I am a believer in Christ, and I have breast cancer. On August 17, 2017, I was diagnosed with an aggressive (HER2+), recurrent (hormone negative) type of Invasive Ductal Carcinoma.
My deepest desire and prayer in this trial is to magnify Christ - to my family, to my friends, to anyone I encounter - because I firmly believe that God has a plan in all things, even our suffering, and that His plan is ultimately for our good.
Journal Entry ~ 02/15/18
17 If this be so, our God whom we serve is able to deliver us from the burning fiery furnace, and he will deliver us out of your hand, O king.
18 But if not, be it known to you, O king, that we will not serve your gods or worship the golden image that you have set up." - Daniel 3:17-18
Oh, to have the faith that these three men had as they stood in defiance to the king! I often ask myself when I read this story if I would be able to get into the fiery furnace with the same complete trust that God would deliver me from the hand of evil. As amazing as this story is, it should reminds us that our faith can look straight into the darkness and still see the light.
There are those who act as if living the Christian life is about putting on a happy face and denying the realities of this world. For others, it's more about their status, or what people think of them - it's all a show. There are people who are more concerned with appearing they live the Christian life, than they are with the reality that they battle evil in their life like the rest of us. In some circles, acknowledging to others that you struggle as a Christian is akin to denying your faith. I know people who struggle with transparency because they think if you are weak in a moment of temptation, or if trials enter your life, then somehow you're not as blessed or you're not living the Christian life correctly. If they struggle in their marriage or with their kids, they don’t let others see it because they don’t want people to think they’re “bad” Christians, so they put up a front. Deep faith does not mean denying who we are or the struggles we face.
It's also not about covering up our deepest fears with biblical cliches. For those who are dealing with difficult realities, Christians friends and family will sometimes give a pat answer that basically tells the one struggling that they just need to have more faith. That's not it either. It's about looking straight into the fire, acknowledging the reality of our situation, and having complete trust that God will rescue us. It's about surrendering all to Him. I want to be the believer who will step into the fire.
25 Whom have I in heaven but you? And there is nothing on earth that I desire besides you. 26 My flesh and my heart may fail, but God is the strength of my heart and my portion forever. - Psalm 73:25-26 What believer would not want to experience the kind deep devotion to God found in these verses? This kind of loyal commitment is the desire of every person of faith....yet it eludes so many of us. If you've been a believer for long, you know there are times it does not come easy. There is a great price involved in reaching the kind of faith found in these verses. This level of commitment is only achieved through fierce struggle. The battle between Spirit and flesh is constant, but it is in the battle that we are strengthened when we choose to lean in and trust God, to turn to Him for our strength in the battle, and to keep our eyes fixed on Him despite what the world throws at us. Asaph wrote these words only after a difficult and confusing crisis of faith. He was tempted to com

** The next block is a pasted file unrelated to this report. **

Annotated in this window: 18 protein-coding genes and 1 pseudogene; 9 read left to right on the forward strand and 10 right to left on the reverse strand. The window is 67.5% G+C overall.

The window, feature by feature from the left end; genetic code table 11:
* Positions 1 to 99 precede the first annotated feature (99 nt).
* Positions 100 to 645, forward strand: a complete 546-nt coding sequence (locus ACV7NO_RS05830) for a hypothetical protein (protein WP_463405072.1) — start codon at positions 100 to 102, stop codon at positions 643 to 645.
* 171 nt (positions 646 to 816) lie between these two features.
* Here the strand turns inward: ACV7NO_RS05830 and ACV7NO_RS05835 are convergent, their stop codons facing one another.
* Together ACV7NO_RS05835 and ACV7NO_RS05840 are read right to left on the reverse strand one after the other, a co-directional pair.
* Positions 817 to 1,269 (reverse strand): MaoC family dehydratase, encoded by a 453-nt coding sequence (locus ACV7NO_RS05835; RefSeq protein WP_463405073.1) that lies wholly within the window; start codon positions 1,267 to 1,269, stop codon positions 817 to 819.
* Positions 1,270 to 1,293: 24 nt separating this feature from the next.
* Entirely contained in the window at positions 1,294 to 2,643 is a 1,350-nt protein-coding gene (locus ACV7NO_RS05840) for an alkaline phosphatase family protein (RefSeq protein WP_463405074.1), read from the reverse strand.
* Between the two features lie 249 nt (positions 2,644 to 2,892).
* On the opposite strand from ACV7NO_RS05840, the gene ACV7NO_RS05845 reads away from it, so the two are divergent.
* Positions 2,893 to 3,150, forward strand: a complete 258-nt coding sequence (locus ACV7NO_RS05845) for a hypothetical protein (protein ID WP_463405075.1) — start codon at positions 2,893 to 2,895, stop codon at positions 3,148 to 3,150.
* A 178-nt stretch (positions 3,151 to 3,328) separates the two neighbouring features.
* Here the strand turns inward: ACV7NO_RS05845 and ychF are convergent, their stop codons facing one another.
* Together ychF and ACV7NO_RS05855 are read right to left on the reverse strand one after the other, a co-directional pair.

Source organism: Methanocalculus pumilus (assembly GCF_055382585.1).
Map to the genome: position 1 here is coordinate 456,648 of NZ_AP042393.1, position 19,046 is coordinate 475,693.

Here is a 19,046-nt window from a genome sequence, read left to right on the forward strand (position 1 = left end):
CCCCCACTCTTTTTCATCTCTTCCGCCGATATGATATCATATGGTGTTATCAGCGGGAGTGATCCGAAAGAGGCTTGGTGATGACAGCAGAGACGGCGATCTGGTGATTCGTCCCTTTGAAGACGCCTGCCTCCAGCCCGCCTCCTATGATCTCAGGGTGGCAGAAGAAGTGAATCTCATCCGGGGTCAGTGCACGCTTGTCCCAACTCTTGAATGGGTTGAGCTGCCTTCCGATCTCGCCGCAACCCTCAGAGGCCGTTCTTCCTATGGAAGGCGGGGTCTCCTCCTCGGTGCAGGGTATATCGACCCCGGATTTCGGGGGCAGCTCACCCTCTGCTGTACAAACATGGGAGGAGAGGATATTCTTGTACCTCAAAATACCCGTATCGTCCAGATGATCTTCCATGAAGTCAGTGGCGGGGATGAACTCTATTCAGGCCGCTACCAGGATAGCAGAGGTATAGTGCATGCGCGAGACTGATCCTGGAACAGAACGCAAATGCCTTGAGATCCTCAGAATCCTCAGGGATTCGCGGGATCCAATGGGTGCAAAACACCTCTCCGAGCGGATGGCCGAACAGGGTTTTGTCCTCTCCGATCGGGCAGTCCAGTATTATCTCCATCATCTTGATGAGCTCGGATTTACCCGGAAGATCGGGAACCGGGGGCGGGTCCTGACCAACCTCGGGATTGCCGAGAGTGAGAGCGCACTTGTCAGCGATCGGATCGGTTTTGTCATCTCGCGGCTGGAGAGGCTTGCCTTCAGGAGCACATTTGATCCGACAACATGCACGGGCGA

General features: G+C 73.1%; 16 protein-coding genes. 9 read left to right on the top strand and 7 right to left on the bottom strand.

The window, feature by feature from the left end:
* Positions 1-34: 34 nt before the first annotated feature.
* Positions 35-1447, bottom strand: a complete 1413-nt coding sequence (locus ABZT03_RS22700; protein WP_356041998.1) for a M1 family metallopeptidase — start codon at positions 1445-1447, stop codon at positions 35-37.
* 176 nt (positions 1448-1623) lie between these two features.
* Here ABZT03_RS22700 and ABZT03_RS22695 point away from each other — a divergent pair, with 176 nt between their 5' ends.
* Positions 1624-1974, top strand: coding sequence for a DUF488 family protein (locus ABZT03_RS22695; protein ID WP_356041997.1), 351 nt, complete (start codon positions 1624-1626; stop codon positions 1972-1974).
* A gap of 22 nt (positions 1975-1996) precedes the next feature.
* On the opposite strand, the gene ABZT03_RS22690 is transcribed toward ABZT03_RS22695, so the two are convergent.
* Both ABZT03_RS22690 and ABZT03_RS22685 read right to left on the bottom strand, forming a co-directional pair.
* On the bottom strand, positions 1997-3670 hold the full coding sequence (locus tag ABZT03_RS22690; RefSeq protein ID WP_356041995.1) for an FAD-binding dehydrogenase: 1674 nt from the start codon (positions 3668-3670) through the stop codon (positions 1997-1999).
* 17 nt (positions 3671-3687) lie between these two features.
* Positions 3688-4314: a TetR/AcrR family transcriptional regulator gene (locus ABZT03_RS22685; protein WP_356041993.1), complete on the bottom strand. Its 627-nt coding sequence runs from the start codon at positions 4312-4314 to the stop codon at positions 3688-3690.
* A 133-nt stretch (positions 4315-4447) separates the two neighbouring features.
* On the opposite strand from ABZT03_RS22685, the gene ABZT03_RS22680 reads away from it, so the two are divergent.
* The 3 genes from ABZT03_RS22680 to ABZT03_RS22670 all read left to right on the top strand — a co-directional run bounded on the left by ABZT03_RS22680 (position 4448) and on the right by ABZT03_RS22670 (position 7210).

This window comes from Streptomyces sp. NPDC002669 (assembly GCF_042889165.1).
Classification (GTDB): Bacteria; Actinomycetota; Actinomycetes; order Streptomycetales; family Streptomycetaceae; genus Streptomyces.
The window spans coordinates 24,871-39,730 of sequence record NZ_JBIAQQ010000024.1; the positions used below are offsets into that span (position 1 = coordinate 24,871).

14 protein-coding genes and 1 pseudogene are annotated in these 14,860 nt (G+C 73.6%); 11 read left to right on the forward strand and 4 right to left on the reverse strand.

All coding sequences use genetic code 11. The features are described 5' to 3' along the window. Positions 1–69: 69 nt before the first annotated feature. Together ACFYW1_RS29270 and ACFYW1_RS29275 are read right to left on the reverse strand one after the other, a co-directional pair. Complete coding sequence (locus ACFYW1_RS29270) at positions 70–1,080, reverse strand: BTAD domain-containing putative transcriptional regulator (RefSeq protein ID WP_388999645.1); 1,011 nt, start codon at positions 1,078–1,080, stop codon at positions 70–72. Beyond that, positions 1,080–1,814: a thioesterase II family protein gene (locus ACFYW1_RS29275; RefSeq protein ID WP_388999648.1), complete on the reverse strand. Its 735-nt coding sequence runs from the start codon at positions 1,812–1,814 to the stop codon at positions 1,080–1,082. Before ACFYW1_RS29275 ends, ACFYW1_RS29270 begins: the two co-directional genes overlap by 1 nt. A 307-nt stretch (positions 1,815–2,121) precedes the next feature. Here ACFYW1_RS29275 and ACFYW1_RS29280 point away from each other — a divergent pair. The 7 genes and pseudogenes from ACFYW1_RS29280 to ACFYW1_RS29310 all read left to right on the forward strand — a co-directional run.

I am a believer in Christ, and I have breast cancer. On August 17, 2017, I was diagnosed with an aggressive (HER2+), recurrent (hormone negative) type of Invasive Ductal Carcinoma. At this point, they have not yet staged my cancer because they are waiting for the biopsy results from a suspicious spot in the second breast. The biopsy is scheduled for September 5th, with a lumpectomy to follow on September 7th. They will formally stage my cancer after they biopsy my lymph nodes, which will be taken during the surgery. It doesn't make any sense to me that I have a cancer diagnosis - I am a fairly healthy woman who runs 2 miles almost every day and eats a gluten-free, primarily paleo diet, with no family history at all. But it makes sense to God, and so here I am. Update ~ They found 4 isolated invasions during the lumpectomy. Due to the nature of my cancer (HER2+ and ER-), the recommended protocol is chemotherapy and radiation. Beginning in October, my chemotherapy regime
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